Assessment of Groundwater Quality Using GIS - A Case Study of the Churu District of Rajasthan - Page 03

Case Study

Description of the Study Area

The study area is the Churu district of the Rajasthan state of India. It is located between latitudes 27°28'12"N to 29°0' 02"N and longitudes 73°37'41"E to 75°40'01"E (Figure 1), and covers an area of about 16,830 km2.

 

Fig01
Figure 1: Map of the study area showing sampling points.

 

The area is characterized by dry and hot seasons with arid to semi arid climatic conditions. The rainy season commences in June and ends in mid September. The average rainfall is about 100 mm, and the mean annual evapo-transpiration of about 1200 mm, and the mean minimum and maximum temperatures of 1°C and 51.7°C. The major occupation of the people is agriculture, salt production and stone quarrying and the area is characterized by rural and urban settings. Sources of water supply are from electricity run deep bore wells and shallow boreholes. Some villages and towns are getting the water supply from Indira Gandhi Canal, but it is very irregular. There have been some cases where livestock had rejected this water for drinking. These sources of water supply are unreliable as the quality of the water is poor coupled with poor sanitary conditions. The type of waste disposal practice in the area is the open dump waste disposal system for household solid waste, and most residents use pit latrines. As the area is free from surface water and has very low rainfall, the possibility of waste leaching during rain is very rare. The main objectives of the present study involve analysis of water samples for physico-chemical parameters and development of a Water Quality Index, and mapping of their spatial distribution using GIS techniques. The study is also aimed at determining the processes responsible for controlling groundwater chemistry. The area is underlain by the Quaternary (late Pleistocene) age deposits and consists of Aeolian sediments (Figure 2). The Thar Desert covers the Quaternary (aeolian sediment) deposits.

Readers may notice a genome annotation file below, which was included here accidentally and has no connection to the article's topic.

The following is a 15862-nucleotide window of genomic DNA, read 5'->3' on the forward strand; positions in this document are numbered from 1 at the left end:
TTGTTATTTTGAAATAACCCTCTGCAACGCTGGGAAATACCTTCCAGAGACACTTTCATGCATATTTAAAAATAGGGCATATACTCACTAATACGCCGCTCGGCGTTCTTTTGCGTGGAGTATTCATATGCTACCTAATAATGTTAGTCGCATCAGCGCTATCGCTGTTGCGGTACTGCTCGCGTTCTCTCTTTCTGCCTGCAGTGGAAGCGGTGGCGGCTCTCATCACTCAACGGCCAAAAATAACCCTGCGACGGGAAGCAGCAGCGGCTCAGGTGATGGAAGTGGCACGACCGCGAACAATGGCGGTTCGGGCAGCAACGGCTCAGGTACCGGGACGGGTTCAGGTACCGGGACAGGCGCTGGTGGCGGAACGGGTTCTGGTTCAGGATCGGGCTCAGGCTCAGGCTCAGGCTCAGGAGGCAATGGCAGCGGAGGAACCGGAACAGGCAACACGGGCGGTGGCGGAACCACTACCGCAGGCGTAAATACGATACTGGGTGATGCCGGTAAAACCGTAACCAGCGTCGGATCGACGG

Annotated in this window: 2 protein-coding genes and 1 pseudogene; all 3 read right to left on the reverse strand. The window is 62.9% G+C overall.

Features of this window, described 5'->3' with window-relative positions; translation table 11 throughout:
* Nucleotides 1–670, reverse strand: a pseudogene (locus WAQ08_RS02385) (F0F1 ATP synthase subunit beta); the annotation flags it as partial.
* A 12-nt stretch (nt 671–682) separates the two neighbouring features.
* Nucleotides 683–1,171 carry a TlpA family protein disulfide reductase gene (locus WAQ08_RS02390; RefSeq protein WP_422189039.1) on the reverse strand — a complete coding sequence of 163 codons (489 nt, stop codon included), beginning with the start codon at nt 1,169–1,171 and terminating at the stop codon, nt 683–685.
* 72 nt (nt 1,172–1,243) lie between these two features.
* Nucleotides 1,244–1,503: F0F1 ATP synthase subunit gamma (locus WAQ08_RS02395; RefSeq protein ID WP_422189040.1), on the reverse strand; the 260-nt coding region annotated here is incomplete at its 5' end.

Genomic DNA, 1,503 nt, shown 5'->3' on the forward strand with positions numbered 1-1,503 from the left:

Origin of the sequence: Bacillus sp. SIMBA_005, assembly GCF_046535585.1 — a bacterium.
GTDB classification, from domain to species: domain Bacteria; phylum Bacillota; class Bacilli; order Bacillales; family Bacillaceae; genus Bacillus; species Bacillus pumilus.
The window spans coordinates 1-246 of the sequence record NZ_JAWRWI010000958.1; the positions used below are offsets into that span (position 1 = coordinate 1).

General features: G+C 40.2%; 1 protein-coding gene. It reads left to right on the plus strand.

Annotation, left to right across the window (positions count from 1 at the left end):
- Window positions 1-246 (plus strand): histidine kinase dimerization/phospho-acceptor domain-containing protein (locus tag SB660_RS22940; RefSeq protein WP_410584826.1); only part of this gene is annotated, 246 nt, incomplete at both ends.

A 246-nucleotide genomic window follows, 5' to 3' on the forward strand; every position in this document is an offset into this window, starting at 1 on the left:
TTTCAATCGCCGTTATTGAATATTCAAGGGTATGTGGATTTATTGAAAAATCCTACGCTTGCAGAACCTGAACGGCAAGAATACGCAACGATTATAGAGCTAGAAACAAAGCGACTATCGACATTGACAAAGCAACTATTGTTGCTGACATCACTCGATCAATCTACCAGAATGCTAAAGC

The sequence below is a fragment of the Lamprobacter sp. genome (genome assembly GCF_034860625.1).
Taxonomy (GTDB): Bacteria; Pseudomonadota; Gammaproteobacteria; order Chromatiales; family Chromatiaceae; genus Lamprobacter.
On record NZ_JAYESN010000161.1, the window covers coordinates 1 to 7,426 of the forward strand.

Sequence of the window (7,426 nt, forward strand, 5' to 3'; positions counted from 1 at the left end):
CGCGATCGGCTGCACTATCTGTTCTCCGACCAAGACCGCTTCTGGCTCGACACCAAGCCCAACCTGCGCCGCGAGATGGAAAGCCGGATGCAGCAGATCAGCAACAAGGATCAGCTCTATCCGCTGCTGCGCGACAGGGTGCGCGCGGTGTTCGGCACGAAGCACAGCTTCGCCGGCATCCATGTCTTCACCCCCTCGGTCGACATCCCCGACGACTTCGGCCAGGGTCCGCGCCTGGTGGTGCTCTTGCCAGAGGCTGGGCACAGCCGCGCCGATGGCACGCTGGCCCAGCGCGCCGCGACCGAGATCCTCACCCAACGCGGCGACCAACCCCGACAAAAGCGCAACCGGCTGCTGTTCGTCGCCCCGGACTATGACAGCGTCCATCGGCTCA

Fig02
Figure 2: Geological map of the study area

 

Materials and Methods

88 water samples were collected from the different locations and the same type of well. The positions of the different water locations were determined using GIS and recorded by GPS. After collection of the samples, field parameters such as Temperature, Colour, Turbidity, pH, Nitrate as NO3-, Nitrite as NO2-, Fluoride as F-, and TDS were determined in the laboratory using (standard methods 19th edition, 1995) the titration method. The samples for chemical analysis were delivered within 48 hours of collection to laboratory. The sampling was done in the pre and post monsoon season of 2012. The summary of values of various parameters is given in Table 1.

The cluster analysis result is presented by dendrogram (Figure 8), in which these 8 parameters are grouped and their proximity of association is shown.

The 2 methods were used to calculate WQI in the study area in which both are derived from empirical formulas used by many authors.

GIS Geo-data base

A map showing sampling points (Figure 1) was generated using the grid point generation toll in Arc GIS version 9.2 using the study area boundary map which was scanned, geo referenced and digitized. After the grid was generated in Arc GIS, the sampling points were transferred to GPS and taken to the study area for sample collection. The water samples were collected and analyzed for different physico-chemical parameters and then used for calculation of WQI.

The different locations of the sampling points were introduced in GIS software through point layer. Each sample point was assigned a unique code and stored in the attribute table. The geo-database was used to generate the spatial distribution maps of WQI. The present study used the Inverse Distance Weighting (IDW) method for spatial interpolation of WQI as IDW is an interpolation technique in which interpolated estimates are made based on values at nearby locations weighted only by distance from the interpolation location (Naoum and Tsanis, 2004)

 

Tab01